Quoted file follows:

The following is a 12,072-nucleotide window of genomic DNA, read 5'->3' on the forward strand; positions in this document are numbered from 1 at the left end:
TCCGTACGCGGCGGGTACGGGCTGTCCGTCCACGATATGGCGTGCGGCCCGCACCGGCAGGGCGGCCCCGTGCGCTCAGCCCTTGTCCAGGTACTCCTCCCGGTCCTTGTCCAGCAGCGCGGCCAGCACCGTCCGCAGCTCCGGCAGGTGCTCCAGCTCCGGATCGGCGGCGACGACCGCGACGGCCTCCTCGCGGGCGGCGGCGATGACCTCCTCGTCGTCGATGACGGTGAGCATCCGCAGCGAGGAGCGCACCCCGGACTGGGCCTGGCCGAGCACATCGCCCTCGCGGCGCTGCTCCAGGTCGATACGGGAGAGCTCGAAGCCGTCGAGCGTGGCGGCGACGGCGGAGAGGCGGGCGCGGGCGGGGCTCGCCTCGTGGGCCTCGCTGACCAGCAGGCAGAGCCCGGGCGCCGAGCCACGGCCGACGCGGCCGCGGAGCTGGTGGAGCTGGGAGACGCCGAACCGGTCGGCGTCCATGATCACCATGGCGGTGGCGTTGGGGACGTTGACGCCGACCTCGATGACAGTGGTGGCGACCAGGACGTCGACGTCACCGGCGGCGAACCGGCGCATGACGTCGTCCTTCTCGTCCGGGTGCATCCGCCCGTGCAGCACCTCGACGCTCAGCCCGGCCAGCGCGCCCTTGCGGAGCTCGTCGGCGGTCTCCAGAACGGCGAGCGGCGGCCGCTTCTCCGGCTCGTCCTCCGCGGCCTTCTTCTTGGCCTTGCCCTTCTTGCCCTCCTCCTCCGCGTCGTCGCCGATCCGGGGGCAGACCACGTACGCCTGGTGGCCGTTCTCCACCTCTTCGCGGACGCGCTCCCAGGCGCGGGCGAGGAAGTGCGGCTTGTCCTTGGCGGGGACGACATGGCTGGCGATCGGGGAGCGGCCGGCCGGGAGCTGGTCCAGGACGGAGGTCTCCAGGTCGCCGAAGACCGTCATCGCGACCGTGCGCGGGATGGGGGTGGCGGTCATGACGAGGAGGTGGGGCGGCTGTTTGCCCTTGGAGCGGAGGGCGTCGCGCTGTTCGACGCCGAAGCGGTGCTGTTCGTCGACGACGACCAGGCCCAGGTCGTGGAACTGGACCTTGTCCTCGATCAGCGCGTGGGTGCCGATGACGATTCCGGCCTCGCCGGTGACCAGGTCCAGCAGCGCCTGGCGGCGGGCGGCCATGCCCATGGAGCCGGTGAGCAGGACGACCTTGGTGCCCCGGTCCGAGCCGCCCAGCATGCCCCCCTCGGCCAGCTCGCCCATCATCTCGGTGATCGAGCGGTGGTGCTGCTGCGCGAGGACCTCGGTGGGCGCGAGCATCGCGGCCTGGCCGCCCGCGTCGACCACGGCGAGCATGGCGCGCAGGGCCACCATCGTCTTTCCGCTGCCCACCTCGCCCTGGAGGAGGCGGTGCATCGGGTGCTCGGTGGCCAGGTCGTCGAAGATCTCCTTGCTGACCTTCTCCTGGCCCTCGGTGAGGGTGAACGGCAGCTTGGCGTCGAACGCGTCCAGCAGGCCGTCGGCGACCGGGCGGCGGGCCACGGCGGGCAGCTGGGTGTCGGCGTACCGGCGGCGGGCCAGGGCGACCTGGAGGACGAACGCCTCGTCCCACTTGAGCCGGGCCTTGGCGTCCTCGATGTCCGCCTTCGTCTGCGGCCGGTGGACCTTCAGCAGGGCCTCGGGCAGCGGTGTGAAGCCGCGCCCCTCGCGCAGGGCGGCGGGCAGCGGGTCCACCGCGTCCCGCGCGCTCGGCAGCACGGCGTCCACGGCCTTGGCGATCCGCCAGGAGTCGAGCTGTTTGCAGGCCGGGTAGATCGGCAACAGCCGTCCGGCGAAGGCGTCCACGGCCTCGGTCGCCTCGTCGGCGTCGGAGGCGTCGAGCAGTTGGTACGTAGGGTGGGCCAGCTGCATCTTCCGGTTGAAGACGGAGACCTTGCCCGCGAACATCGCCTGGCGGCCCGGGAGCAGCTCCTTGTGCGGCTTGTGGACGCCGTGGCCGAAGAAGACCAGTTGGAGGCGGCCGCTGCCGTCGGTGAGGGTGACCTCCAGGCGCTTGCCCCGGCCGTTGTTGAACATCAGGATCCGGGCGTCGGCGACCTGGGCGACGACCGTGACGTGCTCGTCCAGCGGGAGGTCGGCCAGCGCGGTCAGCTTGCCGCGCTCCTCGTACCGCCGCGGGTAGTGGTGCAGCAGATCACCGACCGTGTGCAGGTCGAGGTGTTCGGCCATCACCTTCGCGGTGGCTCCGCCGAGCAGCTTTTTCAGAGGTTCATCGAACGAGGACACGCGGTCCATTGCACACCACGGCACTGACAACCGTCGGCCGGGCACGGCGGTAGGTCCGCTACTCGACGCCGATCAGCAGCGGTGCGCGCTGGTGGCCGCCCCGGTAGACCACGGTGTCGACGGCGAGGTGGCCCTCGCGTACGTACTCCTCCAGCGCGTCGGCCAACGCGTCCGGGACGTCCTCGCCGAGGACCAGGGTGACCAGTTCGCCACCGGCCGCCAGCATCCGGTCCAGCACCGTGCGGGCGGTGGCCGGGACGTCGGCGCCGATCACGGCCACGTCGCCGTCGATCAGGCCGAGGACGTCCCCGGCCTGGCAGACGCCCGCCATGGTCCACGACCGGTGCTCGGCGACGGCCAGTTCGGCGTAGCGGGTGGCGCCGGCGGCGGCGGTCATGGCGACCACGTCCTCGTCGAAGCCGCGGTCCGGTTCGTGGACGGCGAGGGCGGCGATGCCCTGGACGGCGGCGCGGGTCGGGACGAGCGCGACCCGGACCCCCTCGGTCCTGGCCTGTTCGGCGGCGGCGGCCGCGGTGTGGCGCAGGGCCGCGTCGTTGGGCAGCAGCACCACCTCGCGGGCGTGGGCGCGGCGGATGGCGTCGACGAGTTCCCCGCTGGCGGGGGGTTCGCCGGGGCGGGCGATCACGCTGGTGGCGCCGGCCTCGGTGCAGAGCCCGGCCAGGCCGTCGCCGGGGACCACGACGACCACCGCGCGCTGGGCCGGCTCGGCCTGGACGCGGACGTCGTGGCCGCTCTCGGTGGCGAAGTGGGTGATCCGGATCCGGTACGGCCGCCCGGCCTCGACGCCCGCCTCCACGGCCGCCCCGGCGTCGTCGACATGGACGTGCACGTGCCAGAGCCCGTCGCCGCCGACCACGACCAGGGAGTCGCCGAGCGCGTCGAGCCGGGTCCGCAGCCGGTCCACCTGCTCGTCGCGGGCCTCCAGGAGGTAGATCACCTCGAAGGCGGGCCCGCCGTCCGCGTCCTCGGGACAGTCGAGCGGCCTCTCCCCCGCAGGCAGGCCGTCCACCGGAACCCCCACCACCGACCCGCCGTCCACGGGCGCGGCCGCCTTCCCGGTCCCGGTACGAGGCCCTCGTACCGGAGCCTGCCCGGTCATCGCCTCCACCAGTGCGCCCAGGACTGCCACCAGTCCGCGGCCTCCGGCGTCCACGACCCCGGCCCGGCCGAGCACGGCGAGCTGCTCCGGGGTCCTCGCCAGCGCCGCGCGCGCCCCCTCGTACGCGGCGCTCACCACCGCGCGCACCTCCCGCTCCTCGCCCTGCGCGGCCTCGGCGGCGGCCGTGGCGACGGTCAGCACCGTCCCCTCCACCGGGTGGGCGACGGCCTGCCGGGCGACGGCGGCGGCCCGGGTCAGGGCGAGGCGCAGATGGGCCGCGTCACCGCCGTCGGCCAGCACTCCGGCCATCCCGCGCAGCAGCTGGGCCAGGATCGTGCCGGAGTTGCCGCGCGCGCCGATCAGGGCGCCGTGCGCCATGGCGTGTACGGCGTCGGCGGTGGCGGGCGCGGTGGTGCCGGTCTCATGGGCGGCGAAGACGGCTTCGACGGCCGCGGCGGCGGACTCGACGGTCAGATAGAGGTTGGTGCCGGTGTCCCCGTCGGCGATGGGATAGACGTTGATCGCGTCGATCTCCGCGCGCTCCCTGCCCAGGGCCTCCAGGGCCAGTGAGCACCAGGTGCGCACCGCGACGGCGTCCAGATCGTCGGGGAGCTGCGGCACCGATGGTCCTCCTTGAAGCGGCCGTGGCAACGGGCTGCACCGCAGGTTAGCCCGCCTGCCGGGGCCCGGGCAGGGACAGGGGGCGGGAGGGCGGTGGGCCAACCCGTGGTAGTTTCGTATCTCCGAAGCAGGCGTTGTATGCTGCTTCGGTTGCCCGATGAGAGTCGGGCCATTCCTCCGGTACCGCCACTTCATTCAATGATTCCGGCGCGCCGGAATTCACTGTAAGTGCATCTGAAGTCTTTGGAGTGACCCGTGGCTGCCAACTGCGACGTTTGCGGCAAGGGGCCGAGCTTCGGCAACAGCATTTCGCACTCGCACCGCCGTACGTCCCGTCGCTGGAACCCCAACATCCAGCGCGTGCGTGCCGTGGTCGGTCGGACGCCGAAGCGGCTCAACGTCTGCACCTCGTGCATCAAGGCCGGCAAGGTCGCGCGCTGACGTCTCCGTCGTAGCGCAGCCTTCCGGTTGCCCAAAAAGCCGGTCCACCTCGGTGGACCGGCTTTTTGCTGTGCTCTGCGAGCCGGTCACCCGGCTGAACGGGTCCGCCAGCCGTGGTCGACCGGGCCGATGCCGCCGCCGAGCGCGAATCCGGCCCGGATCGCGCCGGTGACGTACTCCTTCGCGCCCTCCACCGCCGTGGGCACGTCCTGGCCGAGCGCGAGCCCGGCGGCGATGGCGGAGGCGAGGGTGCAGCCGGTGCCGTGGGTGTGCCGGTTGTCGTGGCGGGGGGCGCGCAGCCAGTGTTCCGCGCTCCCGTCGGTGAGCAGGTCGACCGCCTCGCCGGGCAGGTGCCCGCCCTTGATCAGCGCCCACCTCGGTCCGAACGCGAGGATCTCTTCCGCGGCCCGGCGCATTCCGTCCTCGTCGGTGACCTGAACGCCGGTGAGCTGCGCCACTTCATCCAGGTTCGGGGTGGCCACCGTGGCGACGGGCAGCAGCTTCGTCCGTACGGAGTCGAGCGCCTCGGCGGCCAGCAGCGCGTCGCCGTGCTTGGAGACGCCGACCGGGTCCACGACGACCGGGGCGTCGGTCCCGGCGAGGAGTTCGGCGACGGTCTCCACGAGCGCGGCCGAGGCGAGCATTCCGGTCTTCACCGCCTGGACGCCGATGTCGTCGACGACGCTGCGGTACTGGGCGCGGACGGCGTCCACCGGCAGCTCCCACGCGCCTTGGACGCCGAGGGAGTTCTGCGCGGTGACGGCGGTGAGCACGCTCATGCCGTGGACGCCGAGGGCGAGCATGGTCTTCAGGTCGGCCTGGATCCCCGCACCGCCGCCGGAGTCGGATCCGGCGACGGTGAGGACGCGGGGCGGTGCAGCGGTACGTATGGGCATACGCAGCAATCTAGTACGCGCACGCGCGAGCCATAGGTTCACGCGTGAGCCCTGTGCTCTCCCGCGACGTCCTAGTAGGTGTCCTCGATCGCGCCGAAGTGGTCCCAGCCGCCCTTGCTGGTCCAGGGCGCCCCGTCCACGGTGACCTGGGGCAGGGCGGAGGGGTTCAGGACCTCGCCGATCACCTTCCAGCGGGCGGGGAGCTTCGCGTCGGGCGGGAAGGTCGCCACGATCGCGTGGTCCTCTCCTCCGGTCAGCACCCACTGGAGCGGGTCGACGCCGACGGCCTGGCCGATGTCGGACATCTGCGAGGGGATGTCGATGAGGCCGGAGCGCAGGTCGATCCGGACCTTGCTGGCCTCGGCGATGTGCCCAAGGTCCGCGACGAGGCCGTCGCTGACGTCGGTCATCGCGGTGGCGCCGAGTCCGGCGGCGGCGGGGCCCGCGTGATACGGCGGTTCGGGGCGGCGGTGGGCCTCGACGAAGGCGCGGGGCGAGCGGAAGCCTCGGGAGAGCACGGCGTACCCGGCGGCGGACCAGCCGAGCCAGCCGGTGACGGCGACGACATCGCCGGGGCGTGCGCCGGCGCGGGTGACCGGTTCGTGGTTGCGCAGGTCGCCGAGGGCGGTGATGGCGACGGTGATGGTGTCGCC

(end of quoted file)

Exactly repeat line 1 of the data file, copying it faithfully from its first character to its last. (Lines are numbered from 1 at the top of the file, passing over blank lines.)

The following is a 12,072-nucleotide window of genomic DNA, read 5'->3' on the forward strand; positions in this document are numbered from 1 at the left end: